Quadrant AG's glass-mat thermoplastics composites unit is a giant in Europe, claiming 85 percent of the market.
It has more than 50 percent market share globally.
But it's a small player in North America, with only a 12 percent share. During the next five years, though, the Swiss company aims to expand its sales to automotive customers and beyond automotive in the region, targeting a 35-40 percent share.
``We're building and growing here in North America,'' Marcia Kurcz, business development manager-North America for Quadrant Plastic Composites group, said during a Sept. 8 news conference in Troy. ``We have expanded here and we're looking to grow more.''
The auto industry is a major component for QPC's sales base, and the fact is, North American automakers simply do not use glass-mat composites in the same way as their European counterparts.
The average European-made car has about 41/2 pounds of GMT - the North American-made one, less than half that.
Compression molded glass-mat composites go into a backrest on the Audi TT sports car and a luggage compartment for the Porsche Cayenne and Volkswagen Touareg sport utility vehicles. They are used in bumper systems, instrument panel supports and underbody shields.
``We need to translate those successes from Europe over here,'' Kurcz said.
Quadrant AG, based in Zurich, has a presence in North America through its high-performance plastics division, with production facilities in Reading, Penn., and Guelph, Ontario. The firm counts $90 million of its total $308 million in annual sales as coming from North America.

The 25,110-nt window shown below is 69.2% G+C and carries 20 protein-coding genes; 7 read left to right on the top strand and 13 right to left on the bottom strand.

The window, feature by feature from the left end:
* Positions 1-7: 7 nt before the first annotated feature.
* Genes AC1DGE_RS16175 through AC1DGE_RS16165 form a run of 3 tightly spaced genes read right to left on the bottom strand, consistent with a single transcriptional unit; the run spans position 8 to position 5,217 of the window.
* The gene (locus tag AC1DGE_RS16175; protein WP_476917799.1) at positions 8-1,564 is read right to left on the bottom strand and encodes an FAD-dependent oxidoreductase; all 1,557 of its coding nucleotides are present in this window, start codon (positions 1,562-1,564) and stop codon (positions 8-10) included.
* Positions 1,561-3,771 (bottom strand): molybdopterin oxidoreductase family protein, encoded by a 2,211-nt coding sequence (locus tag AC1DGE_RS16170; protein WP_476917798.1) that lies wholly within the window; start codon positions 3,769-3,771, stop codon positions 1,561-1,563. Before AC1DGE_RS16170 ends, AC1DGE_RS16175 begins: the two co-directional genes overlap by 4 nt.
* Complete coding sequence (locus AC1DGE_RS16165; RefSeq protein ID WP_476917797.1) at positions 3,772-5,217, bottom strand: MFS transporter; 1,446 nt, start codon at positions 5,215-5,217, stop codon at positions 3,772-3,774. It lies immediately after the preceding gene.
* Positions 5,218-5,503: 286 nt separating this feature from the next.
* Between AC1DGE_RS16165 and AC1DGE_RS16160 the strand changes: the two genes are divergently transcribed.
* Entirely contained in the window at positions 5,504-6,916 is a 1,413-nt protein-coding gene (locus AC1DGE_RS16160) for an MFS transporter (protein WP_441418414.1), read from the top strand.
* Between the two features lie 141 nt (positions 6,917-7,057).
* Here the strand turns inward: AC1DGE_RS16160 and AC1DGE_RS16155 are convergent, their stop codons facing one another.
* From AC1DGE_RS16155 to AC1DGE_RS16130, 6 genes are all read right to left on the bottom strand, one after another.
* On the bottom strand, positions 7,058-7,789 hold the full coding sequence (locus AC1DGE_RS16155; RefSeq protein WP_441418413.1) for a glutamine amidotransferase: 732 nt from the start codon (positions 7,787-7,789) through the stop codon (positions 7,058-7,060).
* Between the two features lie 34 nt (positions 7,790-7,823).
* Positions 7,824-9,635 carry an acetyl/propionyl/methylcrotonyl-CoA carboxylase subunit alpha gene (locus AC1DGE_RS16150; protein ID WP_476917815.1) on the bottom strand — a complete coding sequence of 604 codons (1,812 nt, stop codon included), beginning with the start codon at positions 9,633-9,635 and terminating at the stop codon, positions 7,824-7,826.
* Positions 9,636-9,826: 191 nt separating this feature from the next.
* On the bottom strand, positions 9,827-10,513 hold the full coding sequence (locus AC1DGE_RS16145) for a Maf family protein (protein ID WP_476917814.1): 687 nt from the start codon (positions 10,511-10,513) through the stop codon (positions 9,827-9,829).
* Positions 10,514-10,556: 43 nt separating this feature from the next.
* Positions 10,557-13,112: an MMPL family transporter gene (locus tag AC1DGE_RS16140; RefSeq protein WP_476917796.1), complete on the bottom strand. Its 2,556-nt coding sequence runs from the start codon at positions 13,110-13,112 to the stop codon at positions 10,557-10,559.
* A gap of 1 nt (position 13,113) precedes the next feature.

Its GMT is imported from Europe for now, although it has considered locations for a new plant, said Volker Fritz, chief executive officer of Quadrant Plastics Composites AG.
``The industry heads here have not really believed in this material in the past,'' he said. ``We need to compare the applications for them here, where we do not need to do that so much in Europe.''
GMT, with the potential of using glass support up to 50 millimeters in length, offers a wider structural potential than glass-filled injection molded parts, the company argues, while compression molding has lower processing costs.
Looking to jump-start sales in the region, the company will contact various processors of sheet molding compound to get them involved in the product. It also is looking to sell customers on its new SymaLite composite - a glass and polypropylene mat system that offers the potential for using thermoplastics on horizontal auto-body panels.
Thermoplastics typically are limited to vertical panels on cars now because they cannot meet the structural demands of a wide horizontal surface. SymaLite can work in those spots previously set aside for thermoset compounds when automakers looked for an alternative to metal, said Harri Dittmar, QPC manager of composites market development.
At the same time, SymaLite can be bonded to either a thermoplastic film or a thin aluminum sheet for the exterior surface automakers prefer.
The system already is in use as an underbody protective layer for BMW AG, he said. Quadrant is working to come up with a complete roof module that marries the composite to an aluminum skin, Dittmar said. The module would come complete with overhead air bags, grab handles and electronics to the automaker, ready for assembly on the car.
Full commercialization of the concept probably will be another three to five years for the aluminum-skin version, he said, with a thermoplastic film-decorated proposal another year or two behind that.